I am enjoying your project very much. My husband and i have only done a couple of projects that involved taking down walls, and they were sheetrock, not plaster. In the old 1900 house I grew up in, we had plaster, elaborate woodwork, and layers and layers of wallpaper, so one of the first things I learned to do was scrape off wallpaper and old paint. No doubt lead ingestion accounts for the ADD rampant in our family. We got really good at painting woodwork and radiators and hanging wallpaper, however. I even helped my dad put up the four panels for a mural over the fireplace in the 1960s. Pam showed something like it on RetroRenovation.

    The tub-crashing video was fun to watch, but I’m sure it wasn’t as easy as it looks. Makes me even happier I kept the pink tub.

    Good thing the “crack-heads” who painted the stairway knew nothing about sanding and priming before painting over varnish.

    Your parents are great to put up with your stuff in their garage and driveway. I assume putting up with you is no problem, as they have been doing it all your life. I’m sure they are saying to themselves, “Thank God he’s demo-ing his own house, not ours!”

    What do you do for a living? My husband and I are retired, so we can work all day on our house, or if we get tired of that we work on our 1982 restored camp trailer. Next week it’s taking out the bedroom ceiling in the trailer and replacing some studs and wall-board.

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    1. chadscrookedhouse Post author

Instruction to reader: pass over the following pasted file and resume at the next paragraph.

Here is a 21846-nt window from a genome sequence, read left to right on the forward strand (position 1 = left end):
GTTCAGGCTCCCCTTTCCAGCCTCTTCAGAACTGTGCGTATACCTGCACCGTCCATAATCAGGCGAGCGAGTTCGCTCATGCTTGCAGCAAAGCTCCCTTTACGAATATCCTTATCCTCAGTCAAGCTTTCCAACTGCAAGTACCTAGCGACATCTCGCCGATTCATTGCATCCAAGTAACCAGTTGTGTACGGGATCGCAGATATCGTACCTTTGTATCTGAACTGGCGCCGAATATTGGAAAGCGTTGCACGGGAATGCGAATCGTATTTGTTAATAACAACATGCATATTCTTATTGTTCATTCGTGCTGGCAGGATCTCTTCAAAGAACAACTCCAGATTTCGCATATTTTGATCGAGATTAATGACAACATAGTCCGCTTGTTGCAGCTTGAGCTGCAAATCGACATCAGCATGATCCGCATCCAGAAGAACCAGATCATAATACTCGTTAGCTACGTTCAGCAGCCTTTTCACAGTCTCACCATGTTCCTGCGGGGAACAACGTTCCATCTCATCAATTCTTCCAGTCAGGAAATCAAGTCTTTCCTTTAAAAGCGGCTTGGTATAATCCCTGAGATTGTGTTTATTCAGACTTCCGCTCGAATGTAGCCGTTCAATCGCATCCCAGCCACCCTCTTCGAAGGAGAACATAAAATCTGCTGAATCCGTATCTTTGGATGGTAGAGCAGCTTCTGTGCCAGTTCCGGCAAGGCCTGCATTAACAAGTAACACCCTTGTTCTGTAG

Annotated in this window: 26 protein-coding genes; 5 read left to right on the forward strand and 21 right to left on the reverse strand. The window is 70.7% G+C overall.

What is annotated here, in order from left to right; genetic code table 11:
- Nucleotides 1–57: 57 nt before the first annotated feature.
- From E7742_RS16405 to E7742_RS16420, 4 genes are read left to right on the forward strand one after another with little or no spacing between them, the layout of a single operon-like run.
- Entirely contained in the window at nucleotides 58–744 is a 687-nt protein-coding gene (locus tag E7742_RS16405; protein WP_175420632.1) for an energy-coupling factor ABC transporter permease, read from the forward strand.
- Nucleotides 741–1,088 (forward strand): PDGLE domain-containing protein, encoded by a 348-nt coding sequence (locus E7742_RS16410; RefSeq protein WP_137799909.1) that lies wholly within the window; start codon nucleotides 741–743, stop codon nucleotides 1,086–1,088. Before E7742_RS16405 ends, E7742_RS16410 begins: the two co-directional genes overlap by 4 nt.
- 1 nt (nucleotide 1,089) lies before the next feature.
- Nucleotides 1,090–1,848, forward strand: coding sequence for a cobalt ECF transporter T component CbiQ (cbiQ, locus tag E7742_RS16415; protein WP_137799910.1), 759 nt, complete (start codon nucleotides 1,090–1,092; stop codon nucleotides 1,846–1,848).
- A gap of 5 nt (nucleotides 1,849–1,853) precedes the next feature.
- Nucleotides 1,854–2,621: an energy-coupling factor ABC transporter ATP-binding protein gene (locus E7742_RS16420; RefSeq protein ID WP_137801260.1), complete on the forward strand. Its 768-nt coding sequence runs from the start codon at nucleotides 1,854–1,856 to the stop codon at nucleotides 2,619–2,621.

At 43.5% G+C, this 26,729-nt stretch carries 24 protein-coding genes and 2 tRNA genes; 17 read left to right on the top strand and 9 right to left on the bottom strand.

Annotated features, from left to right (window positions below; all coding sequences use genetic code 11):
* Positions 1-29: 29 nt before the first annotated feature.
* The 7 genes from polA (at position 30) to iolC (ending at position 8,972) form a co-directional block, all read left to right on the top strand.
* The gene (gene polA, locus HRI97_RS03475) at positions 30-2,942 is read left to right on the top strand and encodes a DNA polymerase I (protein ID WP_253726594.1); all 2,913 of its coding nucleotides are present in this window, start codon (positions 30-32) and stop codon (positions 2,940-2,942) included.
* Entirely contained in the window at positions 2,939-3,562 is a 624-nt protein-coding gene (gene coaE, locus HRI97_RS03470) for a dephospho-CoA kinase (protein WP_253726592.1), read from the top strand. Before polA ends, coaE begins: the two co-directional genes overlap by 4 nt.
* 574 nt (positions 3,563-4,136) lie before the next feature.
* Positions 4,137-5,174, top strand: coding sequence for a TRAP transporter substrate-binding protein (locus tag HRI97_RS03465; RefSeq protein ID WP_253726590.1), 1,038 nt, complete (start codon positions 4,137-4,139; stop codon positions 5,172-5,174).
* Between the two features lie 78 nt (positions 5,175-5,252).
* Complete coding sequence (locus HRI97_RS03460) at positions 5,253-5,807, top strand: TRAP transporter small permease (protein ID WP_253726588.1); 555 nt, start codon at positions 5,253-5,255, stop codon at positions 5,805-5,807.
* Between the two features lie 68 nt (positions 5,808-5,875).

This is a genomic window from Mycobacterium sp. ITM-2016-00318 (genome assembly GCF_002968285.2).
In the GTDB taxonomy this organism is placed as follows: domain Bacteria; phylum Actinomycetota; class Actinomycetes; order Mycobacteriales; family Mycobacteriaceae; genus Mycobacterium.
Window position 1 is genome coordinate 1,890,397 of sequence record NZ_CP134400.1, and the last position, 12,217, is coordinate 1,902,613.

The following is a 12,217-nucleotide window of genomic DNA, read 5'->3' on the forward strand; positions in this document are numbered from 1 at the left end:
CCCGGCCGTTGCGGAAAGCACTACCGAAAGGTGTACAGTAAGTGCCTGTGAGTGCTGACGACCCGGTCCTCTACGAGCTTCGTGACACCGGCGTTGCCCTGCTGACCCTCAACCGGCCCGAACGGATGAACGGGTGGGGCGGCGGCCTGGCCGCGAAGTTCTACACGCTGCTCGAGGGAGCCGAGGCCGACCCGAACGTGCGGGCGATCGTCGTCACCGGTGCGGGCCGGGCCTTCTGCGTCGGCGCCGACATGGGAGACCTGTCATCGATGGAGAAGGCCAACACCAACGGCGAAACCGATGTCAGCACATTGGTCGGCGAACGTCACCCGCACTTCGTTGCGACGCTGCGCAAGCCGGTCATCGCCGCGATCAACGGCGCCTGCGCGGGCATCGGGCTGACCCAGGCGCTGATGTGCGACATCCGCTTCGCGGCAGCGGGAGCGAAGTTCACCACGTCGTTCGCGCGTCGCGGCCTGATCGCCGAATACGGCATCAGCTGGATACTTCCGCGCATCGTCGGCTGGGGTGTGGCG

I’m a construction engineer, and only 2 years into the work force so very far off from retirement. And you put crack heads in quotes, but this is Philadelphia. It’s very possible that the people who did (terrible) work on my house before I owned it were actually on crack. Yes, my parents are great, but as far as the Bagster goes my om said it was relatively neat and it was gone in a couple days so she didn’t mind at all. I thought she would have.

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      1. Mary Elizabeth

        Oh, I only put it in quotes because it was hearsay from the neighbors. Even in suburban and (in our case) rural Connecticut, you have to be careful who comes to work on your house, because there are drug addicts and alcoholics in the trades. Glad to hear you are a construction engineer by trade. Some of the bad surprises aren’t so daunting, then. Can’t wait to see the bath and other rooms as they emerge.

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  2. madie

    Great blog. I am so happy to see you saving the random width pine floors! I love mine. I think that a lot of materials these days are such poor quality. Even a modest house like yours (and mine) have such great bones. It makes me a little sad to see house after house in our neighborhood being gutted and all the great wood, radiators, etc being trashed. I can’t wait to see the end product. I also love the “new” doors.

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    1. chadscrookedhouse Post author

      Thanks. After all the trouble I’ve found with this place I can see the value in buying a flipped house though. Especially I’m replacing all the upstairs doors and woodwork anyway – though at least seeing the original stuff taught me what the replacement should look like.